1. Mother, daughter and family dog found dead inside car outside their Sydney home.
Greenacre residents were alerted to the tragedy when they found a note on front door that read: “Dear neighbours please call the police we are in our car in the backyard,” news.com.au reports
“Thank you … love you,” the five-line note concluded.
Inside a car on the back of their property were university student Ashley Pouladian, 20, and her mother, Sisi Pouladian, 45, along with their German shepherd.
According to news.com.au a second note found on the car spoke of their son and brother Pouya Pouladian, 24, who died suddenly in February following a surgery to treat his sleep apnoea.
The Zareei family, friends of the family, told the Daily Mail that Sisi had often said she "couldn't go on without him".
"After Pouya died Sisi was broken, I called her on Saturday and asked if I could come over to see her and she said no, she was too sad," Mrs Zareei said.
It is understood Ashley was also not coping with the loss of her brother and was suffering from depression.
Pouya was an aspiring pilot who started a GoFundMe page in October last year to raise money for surgery to correct a problem with his breathing.
"I have been struggling to sleep and breathe properly for many years now," he wrote
"Apparently I have a severe case of sleep apnoea and it’s caused by my sinuses and the nasal passages not being straight."
On February 15, Pouya went in for the routine surgery, Fairfax reports. But shortly after his release two days later, the 24-year-old began vomiting blood and collapsed. He was rushed to hospital, but could not be saved.
In March NSW Coroner asked police to investigate further allegations that the surgeon "nicked an artery", according to Fairfax.
Following his death, Ashley wrote on Facebook: "He was an amazing and hardworking person who never failed to care deeply for my mother and I. He was truly our inspiration in life."
"Words cannot describe what an angel he was. Rest easy Captain Pouya."
Police said they were investigating the two women's deaths, but at this stage had not categorised them as suspicious.
If you or someone you know is in crisis, please call Lifeline on 13 11 14. There is always help available.
2. A body found in bushland near a Sydney motorway has been formally identified as Qi Yu.
Ms Yu, 28, was last seen on June 8 at her Campsie unit which she shared with 19-year-old Shuo Dong and another woman.
Dong spent the evening of June 8 bickering with Ms Yu over cutting his lease short and bond money he owed her, court documents show.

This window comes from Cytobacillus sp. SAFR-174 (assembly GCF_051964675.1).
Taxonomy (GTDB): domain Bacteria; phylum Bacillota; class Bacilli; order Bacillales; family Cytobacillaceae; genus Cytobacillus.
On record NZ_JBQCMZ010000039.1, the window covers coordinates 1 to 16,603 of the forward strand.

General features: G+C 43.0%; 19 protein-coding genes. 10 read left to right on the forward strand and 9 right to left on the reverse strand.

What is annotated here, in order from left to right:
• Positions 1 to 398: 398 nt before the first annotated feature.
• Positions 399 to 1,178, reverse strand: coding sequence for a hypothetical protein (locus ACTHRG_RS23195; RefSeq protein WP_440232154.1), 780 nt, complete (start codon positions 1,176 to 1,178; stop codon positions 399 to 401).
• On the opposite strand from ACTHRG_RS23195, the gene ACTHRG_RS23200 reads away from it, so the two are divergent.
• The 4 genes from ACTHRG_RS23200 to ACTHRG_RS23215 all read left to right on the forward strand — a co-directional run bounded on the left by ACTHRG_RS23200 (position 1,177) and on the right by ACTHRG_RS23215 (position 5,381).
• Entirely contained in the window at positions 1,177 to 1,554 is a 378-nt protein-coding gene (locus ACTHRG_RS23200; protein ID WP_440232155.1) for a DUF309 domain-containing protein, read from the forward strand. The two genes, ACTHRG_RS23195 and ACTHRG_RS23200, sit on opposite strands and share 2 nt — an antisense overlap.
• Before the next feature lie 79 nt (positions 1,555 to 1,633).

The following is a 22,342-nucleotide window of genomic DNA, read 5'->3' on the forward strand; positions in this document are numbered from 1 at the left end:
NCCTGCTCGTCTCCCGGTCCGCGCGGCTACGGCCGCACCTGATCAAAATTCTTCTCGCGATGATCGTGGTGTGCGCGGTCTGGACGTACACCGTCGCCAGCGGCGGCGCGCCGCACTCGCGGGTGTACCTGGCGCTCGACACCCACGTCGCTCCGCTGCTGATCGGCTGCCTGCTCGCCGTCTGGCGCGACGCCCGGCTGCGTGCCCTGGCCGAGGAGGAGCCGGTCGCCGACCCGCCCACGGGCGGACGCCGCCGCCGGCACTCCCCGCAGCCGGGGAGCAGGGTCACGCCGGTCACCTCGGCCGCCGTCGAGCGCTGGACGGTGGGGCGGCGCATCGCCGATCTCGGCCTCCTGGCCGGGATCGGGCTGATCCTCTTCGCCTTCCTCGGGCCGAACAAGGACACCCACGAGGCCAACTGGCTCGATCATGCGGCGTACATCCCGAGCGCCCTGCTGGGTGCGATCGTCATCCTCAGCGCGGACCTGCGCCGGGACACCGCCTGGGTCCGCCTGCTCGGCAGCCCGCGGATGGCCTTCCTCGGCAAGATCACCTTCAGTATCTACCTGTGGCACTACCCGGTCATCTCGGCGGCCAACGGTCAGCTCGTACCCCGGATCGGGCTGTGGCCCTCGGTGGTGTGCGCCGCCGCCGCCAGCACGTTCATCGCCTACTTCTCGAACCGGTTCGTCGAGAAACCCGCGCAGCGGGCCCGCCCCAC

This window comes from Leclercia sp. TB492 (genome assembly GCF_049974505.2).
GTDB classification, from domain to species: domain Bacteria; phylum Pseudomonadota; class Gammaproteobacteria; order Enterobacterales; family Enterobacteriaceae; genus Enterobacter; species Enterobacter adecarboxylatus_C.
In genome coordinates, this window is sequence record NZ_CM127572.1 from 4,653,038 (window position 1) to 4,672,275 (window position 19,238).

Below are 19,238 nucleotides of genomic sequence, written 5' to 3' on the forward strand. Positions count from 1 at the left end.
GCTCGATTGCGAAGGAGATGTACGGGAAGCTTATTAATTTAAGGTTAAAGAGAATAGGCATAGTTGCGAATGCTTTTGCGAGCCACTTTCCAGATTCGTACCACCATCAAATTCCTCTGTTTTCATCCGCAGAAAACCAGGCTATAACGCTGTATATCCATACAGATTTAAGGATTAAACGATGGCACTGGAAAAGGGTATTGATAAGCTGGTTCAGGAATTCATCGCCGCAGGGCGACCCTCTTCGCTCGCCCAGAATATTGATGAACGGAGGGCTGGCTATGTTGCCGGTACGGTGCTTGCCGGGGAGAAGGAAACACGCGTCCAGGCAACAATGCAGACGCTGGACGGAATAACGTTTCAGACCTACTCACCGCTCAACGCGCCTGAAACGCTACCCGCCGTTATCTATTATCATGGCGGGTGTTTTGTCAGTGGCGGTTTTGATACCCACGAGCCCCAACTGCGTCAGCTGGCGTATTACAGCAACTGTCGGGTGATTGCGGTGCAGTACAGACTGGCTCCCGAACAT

Ms Yu's parents, who were speaking to her from China via WeChat, could hear the argument in the background about 7.30pm on the Friday night when the power to her Campsie unit was shut off. They didn't know it would be the last time they saw her alive.
Police allegedly found blood-like stains through her home and car, which was parked a few kilometres away.
Dong was charged with her murder less than a week after she disappeared.
Numerous searches of bushland were fruitless, even after phone signals narrowed the search area to bushland north of Sydney.
Almost seven weeks after she disappeared, on July 25, a wrapped body was found in bushland near an emergency stop on the M1 highway at Mount Kuring-gai.
It was formally identified as belonging to Ms Yu, NSW Police said on Tuesday.
3. The controversial My Health Record Act will be torn up following crisis talks on Tuesday night.
Health Minister Greg Hunt announced the changes on Tuesday night and comes after talks with the Australian Medical Association and Royal Australian College of General Practitioners.
The My Health Record Act will be brought into line with the existing Australian Digital Health Agency policy.
After meeting with the AMA, the Health Minister has agreed to strengthen #MyHealthRecord with legislation to prevent patient information being shared without a court order #auspol @amapresident pic.twitter.com/6rKqj1uUCf
— AMA Media (@ama_media) July 31, 2018
"This policy requires a court order to release any My Health Record information without consent," Mr Hunt said in a statement.
"The amendment will ensure no record can be released to police or government agencies, for any purpose, without a court order."